“A lot of those skills come down to, ‘Can you think critically? Can you appraise the literature? Can you write an outstanding grant? And can you form meaningful relationships with peers who will help you to continue on a track record of success?’” Dr. Simmons said.


Silverstein is now a second-year graduate student who studies spinal cord injury through the UK Spinal Cord and Brain Injury Research Center. Silverstein has trained under Dr. Alilain since undergrad, but he has been able to collaborate with faculty, staff, and students in other labs and departments – and the training has evolved.

In early years, Silverstein read papers, learned techniques, and asked a lot of questions. He then began his first research projects and published his first paper during his first year of medical school. As part of his PhD training, he formed an advisory committee of five to six faculty. He just passed his qualifying exam for his PhD, and a major task in that process was composing a grant proposal. Through it all, Silverstein has been impressed by how faculty – from both the medical and scientific side – are willing to take time to provide resources and expertise. UK protects the time of its faculty so they are available to students, and so they can continuously develop their mentorship abilities.

“I think the collaborative environment that we’re in at UK is one of the most impactful components of my training,” Silverstein said. “It’s not there at every university that I visited or interviewed when I was looking at MD/PhD programs.”

After earning his PhD, the next step for Silverstein will be his third year of medical school – which is where Krueger is currently. She agrees that the collaborative atmosphere has been crucial to her success on both the clinical and basic science sides of training. The MD/PhD program, she said, is positioned at a campus that includes all the resources and support that students need to succeed, but it is also tight-knit so students can lean on each other.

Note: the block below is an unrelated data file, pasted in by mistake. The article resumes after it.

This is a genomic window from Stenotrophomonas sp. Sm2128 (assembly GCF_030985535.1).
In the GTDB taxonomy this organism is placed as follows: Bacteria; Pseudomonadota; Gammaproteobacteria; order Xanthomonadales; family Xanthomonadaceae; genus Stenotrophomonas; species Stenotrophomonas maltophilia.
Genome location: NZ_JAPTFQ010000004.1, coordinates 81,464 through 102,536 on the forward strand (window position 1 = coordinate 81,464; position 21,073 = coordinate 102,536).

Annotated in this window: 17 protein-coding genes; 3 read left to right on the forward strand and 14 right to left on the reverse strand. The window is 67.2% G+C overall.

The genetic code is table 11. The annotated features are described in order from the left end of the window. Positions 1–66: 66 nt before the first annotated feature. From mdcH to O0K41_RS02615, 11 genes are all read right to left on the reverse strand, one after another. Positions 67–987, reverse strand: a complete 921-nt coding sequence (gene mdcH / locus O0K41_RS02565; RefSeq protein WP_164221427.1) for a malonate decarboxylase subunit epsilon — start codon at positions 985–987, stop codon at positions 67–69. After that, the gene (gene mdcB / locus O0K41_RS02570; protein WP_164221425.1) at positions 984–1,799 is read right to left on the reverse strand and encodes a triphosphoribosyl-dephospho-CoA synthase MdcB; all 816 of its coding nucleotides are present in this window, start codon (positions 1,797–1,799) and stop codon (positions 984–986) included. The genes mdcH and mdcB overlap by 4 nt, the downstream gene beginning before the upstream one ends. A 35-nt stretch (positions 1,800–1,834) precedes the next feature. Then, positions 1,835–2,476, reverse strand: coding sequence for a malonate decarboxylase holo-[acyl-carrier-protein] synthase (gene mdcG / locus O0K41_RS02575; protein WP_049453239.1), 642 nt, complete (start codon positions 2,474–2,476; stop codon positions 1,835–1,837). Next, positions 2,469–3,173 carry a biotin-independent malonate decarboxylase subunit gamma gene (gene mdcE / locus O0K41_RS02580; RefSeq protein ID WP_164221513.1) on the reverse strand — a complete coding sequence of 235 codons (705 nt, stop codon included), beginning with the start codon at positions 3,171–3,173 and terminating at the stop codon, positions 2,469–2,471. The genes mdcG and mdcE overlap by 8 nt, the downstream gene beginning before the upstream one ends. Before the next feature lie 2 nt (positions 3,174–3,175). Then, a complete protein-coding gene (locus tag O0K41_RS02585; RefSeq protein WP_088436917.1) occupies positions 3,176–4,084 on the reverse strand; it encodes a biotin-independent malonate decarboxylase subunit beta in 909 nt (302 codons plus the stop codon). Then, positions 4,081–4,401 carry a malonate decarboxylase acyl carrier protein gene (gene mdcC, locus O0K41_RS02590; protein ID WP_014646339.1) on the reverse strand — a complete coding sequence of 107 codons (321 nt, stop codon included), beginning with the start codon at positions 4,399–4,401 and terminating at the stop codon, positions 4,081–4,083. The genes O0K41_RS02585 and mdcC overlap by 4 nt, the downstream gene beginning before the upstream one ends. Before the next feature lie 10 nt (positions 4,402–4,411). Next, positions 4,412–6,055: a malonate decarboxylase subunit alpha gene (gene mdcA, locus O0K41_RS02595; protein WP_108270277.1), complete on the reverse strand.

“We’re a very collegial group that recognizes that we are all going to be colleagues, that we all need each other’s help in certain things,” she said. Krueger completed her doctorate in the lab of Ann Morris, PhD, in the UK College of Arts and Sciences, where she studied the genetics of eye and retinal cell development. This fall, she began her clinical clerkships and looks forward to her fourth year when she will prepare for the residency match.

Her training at UK will help her achieve her dream of becoming a pediatric geneticist. Meanwhile, Silverstein wants to pursue neurosurgery, with dreams of holding a faculty appointment and running his own lab.


The future looks bright for the UK College of Medicine’s MD/PhD trainees like Silverstein and Krueger – and for the program itself. Leadership has worked toward key goals including the expansion of learning opportunities, enhancement of diversity within the program, and the increase in number of students to prepare more physician-scientists. They have continued to meet these goals as the number of total trainees has grown to 32, with six students in the current M1 class – the program’s largest and most diverse class ever.

As the program develops, leadership continues to implement new career-building opportunities. Recently, they added a monthly clinical case study and program meetings focusing on career skills.

Beth Garvy, PhD, senior associate dean for biomedical education, said UK’s program began in 1988, yet it competes with programs that are much more established – some up to 50 years old. She said the big goal for the program is to get National Institutes of Health funding, which would help validate the program’s strengths and help advance education, research, and clinical care in the Commonwealth.

“Our success really relies on success in recruiting, success of the students, success of our mentors,” Dr. Garvy said, “and I think we’re really moving in a positive direction.”

You can support our MD/PhD students by visiting In the top right search bar, enter “MD and PhD Scholarship Program” or the fund number, “1215380680 420100.” Then click the gray “donate” button and fill out your payment information.